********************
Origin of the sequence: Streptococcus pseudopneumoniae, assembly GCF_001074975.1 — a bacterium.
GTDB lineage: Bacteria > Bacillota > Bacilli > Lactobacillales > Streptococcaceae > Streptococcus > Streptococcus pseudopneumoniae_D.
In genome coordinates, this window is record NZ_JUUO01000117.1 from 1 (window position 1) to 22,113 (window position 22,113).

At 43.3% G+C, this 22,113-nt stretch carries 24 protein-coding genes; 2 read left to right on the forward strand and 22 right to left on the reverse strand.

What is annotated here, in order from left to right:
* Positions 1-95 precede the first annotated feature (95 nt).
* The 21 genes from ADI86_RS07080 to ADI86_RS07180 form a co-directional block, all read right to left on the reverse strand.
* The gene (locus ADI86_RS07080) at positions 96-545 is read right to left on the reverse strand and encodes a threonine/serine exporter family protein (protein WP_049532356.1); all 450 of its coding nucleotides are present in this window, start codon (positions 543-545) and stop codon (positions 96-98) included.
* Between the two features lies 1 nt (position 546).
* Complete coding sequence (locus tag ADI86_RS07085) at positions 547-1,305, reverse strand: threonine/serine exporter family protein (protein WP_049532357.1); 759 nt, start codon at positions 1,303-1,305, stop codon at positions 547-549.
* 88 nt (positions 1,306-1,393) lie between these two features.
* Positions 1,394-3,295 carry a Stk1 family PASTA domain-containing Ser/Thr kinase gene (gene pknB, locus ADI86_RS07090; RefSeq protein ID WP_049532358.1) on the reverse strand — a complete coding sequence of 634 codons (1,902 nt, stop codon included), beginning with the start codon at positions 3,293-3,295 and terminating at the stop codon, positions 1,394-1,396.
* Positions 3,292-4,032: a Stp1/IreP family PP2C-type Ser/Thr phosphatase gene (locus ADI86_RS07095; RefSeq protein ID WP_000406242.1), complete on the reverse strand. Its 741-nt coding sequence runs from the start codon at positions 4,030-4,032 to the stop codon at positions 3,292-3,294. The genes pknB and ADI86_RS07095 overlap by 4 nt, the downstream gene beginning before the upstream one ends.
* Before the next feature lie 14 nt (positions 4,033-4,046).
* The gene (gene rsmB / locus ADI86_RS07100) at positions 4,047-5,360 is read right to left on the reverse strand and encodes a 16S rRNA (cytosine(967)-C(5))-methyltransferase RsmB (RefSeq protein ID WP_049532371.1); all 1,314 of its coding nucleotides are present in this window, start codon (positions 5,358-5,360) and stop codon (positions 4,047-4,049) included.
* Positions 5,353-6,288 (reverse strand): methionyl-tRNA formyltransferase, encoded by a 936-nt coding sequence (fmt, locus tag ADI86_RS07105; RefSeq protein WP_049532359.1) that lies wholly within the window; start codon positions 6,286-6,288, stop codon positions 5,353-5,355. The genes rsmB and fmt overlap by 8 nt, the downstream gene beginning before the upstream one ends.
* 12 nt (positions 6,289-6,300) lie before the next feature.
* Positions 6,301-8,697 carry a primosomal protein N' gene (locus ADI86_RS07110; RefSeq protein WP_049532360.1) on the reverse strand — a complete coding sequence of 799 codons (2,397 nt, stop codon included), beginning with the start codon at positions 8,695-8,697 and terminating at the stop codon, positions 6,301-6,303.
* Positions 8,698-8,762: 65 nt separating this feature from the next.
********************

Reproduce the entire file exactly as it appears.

Origin of the sequence: Streptococcus pseudopneumoniae, assembly GCF_001074975.1 — a bacterium.
GTDB lineage: Bacteria > Bacillota > Bacilli > Lactobacillales > Streptococcaceae > Streptococcus > Streptococcus pseudopneumoniae_D.
In genome coordinates, this window is record NZ_JUUO01000117.1 from 1 (window position 1) to 22,113 (window position 22,113).

At 43.3% G+C, this 22,113-nt stretch carries 24 protein-coding genes; 2 read left to right on the forward strand and 22 right to left on the reverse strand.

What is annotated here, in order from left to right:
* Positions 1-95 precede the first annotated feature (95 nt).
* The 21 genes from ADI86_RS07080 to ADI86_RS07180 form a co-directional block, all read right to left on the reverse strand.
* The gene (locus ADI86_RS07080) at positions 96-545 is read right to left on the reverse strand and encodes a threonine/serine exporter family protein (protein WP_049532356.1); all 450 of its coding nucleotides are present in this window, start codon (positions 543-545) and stop codon (positions 96-98) included.
* Between the two features lies 1 nt (position 546).
* Complete coding sequence (locus tag ADI86_RS07085) at positions 547-1,305, reverse strand: threonine/serine exporter family protein (protein WP_049532357.1); 759 nt, start codon at positions 1,303-1,305, stop codon at positions 547-549.
* 88 nt (positions 1,306-1,393) lie between these two features.
* Positions 1,394-3,295 carry a Stk1 family PASTA domain-containing Ser/Thr kinase gene (gene pknB, locus ADI86_RS07090; RefSeq protein ID WP_049532358.1) on the reverse strand — a complete coding sequence of 634 codons (1,902 nt, stop codon included), beginning with the start codon at positions 3,293-3,295 and terminating at the stop codon, positions 1,394-1,396.
* Positions 3,292-4,032: a Stp1/IreP family PP2C-type Ser/Thr phosphatase gene (locus ADI86_RS07095; RefSeq protein ID WP_000406242.1), complete on the reverse strand. Its 741-nt coding sequence runs from the start codon at positions 4,030-4,032 to the stop codon at positions 3,292-3,294. The genes pknB and ADI86_RS07095 overlap by 4 nt, the downstream gene beginning before the upstream one ends.
* Before the next feature lie 14 nt (positions 4,033-4,046).
* The gene (gene rsmB / locus ADI86_RS07100) at positions 4,047-5,360 is read right to left on the reverse strand and encodes a 16S rRNA (cytosine(967)-C(5))-methyltransferase RsmB (RefSeq protein ID WP_049532371.1); all 1,314 of its coding nucleotides are present in this window, start codon (positions 5,358-5,360) and stop codon (positions 4,047-4,049) included.
* Positions 5,353-6,288 (reverse strand): methionyl-tRNA formyltransferase, encoded by a 936-nt coding sequence (fmt, locus tag ADI86_RS07105; RefSeq protein WP_049532359.1) that lies wholly within the window; start codon positions 6,286-6,288, stop codon positions 5,353-5,355. The genes rsmB and fmt overlap by 8 nt, the downstream gene beginning before the upstream one ends.
* 12 nt (positions 6,289-6,300) lie before the next feature.
* Positions 6,301-8,697 carry a primosomal protein N' gene (locus ADI86_RS07110; RefSeq protein WP_049532360.1) on the reverse strand — a complete coding sequence of 799 codons (2,397 nt, stop codon included), beginning with the start codon at positions 8,695-8,697 and terminating at the stop codon, positions 6,301-6,303.
* Positions 8,698-8,762: 65 nt separating this feature from the next.